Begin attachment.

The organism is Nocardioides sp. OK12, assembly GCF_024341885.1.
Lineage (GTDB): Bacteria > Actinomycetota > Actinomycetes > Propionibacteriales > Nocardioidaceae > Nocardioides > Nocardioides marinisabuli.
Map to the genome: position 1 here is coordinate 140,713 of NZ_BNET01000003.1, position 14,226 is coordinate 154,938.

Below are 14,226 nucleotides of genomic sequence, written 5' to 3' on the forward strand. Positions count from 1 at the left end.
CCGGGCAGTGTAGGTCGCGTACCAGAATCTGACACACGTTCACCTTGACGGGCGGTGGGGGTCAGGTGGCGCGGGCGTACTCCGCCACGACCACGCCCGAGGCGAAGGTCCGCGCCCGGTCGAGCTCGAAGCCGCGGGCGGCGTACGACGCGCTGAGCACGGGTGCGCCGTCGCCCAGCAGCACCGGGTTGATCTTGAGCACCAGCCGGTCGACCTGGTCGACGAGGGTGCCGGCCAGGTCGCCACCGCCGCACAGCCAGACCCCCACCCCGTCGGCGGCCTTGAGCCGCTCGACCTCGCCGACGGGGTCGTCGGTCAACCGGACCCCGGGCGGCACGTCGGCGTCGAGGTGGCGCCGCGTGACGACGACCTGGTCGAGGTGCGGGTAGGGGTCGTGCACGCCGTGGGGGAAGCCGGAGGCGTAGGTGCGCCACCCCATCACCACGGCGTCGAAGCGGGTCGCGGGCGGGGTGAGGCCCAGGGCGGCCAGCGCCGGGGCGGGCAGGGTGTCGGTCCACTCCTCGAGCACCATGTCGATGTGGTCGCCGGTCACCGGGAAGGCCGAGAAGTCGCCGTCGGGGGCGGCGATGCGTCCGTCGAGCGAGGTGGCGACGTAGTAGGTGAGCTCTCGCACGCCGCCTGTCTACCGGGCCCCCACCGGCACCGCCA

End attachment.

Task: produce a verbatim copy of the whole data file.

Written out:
The organism is Nocardioides sp. OK12, assembly GCF_024341885.1.
Lineage (GTDB): Bacteria > Actinomycetota > Actinomycetes > Propionibacteriales > Nocardioidaceae > Nocardioides > Nocardioides marinisabuli.
Map to the genome: position 1 here is coordinate 140,713 of NZ_BNET01000003.1, position 14,226 is coordinate 154,938.

Below are 14,226 nucleotides of genomic sequence, written 5' to 3' on the forward strand. Positions count from 1 at the left end.
CCGGGCAGTGTAGGTCGCGTACCAGAATCTGACACACGTTCACCTTGACGGGCGGTGGGGGTCAGGTGGCGCGGGCGTACTCCGCCACGACCACGCCCGAGGCGAAGGTCCGCGCCCGGTCGAGCTCGAAGCCGCGGGCGGCGTACGACGCGCTGAGCACGGGTGCGCCGTCGCCCAGCAGCACCGGGTTGATCTTGAGCACCAGCCGGTCGACCTGGTCGACGAGGGTGCCGGCCAGGTCGCCACCGCCGCACAGCCAGACCCCCACCCCGTCGGCGGCCTTGAGCCGCTCGACCTCGCCGACGGGGTCGTCGGTCAACCGGACCCCGGGCGGCACGTCGGCGTCGAGGTGGCGCCGCGTGACGACGACCTGGTCGAGGTGCGGGTAGGGGTCGTGCACGCCGTGGGGGAAGCCGGAGGCGTAGGTGCGCCACCCCATCACCACGGCGTCGAAGCGGGTCGCGGGCGGGGTGAGGCCCAGGGCGGCCAGCGCCGGGGCGGGCAGGGTGTCGGTCCACTCCTCGAGCACCATGTCGATGTGGTCGCCGGTCACCGGGAAGGCCGAGAAGTCGCCGTCGGGGGCGGCGATGCGTCCGTCGAGCGAGGTGGCGACGTAGTAGGTGAGCTCTCGCACGCCGCCTGTCTACCGGGCCCCCACCGGCACCGCCA